This is part 100 of our coronavirus FAQ. Click here to read other installments: #Coronavirus the facts. Find the latest information and answers from experts on everything COVID-19.
90% effective against variants
A Japanese study involving the Pfizer-BioNTech vaccine found evidence suggesting that it is effective against variants. The researchers studied more than 100 people who had received two doses of the vaccine. They found that 89 percent of the subjects developed antibodies thought to be effective against the seven main known variants.
The study was carried out at Yokohama City University. A research team examined blood samples from 105 healthcare workers who received two doses of the Pfizer vaccine between March and April.
Rates by each variant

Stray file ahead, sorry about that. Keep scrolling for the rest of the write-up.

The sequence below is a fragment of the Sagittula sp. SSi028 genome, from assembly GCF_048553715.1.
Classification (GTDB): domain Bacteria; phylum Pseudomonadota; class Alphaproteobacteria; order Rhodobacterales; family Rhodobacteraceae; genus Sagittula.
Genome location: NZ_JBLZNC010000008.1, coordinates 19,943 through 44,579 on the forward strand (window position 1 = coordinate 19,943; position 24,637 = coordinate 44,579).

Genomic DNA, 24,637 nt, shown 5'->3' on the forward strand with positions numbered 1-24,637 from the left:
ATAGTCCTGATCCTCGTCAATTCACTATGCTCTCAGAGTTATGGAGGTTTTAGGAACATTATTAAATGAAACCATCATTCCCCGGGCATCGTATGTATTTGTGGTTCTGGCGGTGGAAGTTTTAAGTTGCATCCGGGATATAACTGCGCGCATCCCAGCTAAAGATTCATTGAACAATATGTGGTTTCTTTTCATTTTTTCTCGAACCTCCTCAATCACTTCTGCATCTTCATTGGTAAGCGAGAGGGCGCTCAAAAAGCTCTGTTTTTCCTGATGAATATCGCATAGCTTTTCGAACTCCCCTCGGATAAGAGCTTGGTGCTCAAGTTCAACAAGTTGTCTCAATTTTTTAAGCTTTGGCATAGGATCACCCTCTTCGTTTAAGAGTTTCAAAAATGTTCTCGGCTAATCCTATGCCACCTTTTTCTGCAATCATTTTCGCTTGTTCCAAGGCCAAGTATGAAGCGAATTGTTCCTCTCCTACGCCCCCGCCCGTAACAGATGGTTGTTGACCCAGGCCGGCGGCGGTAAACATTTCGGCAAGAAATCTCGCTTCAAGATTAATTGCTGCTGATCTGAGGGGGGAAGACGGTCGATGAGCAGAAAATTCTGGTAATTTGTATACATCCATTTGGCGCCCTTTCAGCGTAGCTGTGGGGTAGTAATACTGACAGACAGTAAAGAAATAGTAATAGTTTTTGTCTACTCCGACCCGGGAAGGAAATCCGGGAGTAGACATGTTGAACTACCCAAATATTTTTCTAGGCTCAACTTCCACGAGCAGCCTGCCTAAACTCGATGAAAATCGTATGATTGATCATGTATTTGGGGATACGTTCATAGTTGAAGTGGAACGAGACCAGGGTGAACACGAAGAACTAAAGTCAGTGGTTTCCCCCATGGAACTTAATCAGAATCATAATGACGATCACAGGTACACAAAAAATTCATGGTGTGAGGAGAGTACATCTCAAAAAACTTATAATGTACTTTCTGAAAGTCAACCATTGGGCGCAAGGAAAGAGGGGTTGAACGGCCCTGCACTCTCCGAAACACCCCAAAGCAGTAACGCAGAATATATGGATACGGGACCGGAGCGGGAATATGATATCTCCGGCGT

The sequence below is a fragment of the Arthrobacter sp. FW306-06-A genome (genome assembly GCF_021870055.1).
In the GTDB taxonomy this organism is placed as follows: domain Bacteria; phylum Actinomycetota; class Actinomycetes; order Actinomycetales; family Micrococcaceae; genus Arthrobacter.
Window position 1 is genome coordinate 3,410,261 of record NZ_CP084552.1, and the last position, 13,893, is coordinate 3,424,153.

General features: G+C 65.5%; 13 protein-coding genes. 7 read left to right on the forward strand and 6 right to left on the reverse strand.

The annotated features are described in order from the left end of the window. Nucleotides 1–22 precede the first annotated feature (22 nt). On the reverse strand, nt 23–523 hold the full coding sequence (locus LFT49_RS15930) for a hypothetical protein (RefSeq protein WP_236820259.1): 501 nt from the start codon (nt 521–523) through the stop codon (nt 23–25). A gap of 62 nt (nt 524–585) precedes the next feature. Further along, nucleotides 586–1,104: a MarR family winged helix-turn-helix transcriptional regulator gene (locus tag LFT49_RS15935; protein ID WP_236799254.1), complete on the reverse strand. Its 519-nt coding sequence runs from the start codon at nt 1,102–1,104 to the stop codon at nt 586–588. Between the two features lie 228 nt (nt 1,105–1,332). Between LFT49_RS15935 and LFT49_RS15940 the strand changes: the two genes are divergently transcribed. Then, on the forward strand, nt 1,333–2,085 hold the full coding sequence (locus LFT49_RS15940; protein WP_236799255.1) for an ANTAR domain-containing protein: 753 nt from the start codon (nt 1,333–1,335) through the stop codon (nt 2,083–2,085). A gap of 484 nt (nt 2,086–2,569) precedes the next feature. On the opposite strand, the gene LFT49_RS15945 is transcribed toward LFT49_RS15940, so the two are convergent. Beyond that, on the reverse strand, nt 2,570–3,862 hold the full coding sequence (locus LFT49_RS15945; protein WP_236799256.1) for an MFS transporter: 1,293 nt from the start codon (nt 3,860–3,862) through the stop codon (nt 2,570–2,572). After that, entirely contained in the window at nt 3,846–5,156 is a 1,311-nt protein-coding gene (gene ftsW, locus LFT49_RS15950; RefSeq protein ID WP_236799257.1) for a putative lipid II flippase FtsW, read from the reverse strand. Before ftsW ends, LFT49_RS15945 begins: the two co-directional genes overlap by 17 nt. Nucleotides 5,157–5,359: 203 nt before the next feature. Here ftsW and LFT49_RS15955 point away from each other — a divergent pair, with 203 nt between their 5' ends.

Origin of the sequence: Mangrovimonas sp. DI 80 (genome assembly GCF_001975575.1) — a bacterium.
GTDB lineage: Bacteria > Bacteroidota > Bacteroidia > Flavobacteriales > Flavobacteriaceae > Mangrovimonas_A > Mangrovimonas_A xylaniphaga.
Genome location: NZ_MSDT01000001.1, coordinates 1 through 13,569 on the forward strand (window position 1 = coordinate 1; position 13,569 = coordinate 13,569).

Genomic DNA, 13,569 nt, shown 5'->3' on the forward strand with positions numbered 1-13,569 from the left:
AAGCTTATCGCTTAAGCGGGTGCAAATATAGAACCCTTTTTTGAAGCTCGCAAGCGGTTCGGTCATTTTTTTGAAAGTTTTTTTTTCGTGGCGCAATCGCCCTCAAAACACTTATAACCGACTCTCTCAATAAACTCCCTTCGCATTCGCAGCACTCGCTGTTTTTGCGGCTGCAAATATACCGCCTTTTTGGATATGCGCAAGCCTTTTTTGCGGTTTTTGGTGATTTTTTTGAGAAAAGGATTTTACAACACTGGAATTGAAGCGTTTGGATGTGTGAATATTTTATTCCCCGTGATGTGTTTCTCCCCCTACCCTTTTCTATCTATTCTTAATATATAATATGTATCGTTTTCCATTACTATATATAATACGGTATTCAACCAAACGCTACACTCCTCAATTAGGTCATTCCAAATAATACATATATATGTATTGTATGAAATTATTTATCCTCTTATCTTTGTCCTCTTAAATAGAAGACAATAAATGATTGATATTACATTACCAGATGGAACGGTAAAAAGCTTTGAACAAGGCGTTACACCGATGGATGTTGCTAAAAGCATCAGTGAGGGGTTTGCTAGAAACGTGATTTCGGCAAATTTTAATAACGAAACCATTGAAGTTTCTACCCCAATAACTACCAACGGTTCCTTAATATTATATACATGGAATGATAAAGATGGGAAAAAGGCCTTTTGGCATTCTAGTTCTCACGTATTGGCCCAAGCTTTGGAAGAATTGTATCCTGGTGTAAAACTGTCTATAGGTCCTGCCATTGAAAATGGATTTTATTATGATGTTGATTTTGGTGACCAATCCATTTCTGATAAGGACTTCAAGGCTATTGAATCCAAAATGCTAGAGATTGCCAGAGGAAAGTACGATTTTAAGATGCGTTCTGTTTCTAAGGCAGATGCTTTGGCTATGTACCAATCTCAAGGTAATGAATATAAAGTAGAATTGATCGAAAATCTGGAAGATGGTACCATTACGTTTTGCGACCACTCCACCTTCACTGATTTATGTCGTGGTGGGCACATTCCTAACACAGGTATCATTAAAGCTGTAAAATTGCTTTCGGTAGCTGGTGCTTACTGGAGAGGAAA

The team found that after the second dose, 94 percent of the subjects had sufficient antibodies considered effective against the Alpha variant; 90 percent against the Beta variant; 94 percent against the Gamma variant; 97 percent against the Delta variant; and 99 percent against the original strain.
The researchers report there is far less efficacy after just one dose of vaccine. After one shot, only 18 percent of the subjects had enough antibody to be effective against the Alpha variant; 21 percent against the Beta variant; 16 percent against the Gamma variant; 37 percent against the Delta variant; and 57 percent against the original strain.
Professor Yamanaka Takeharu, who heads the team, says the next stage is to conduct the study on a larger sample group.
This article was accurate as of June 11, 2021.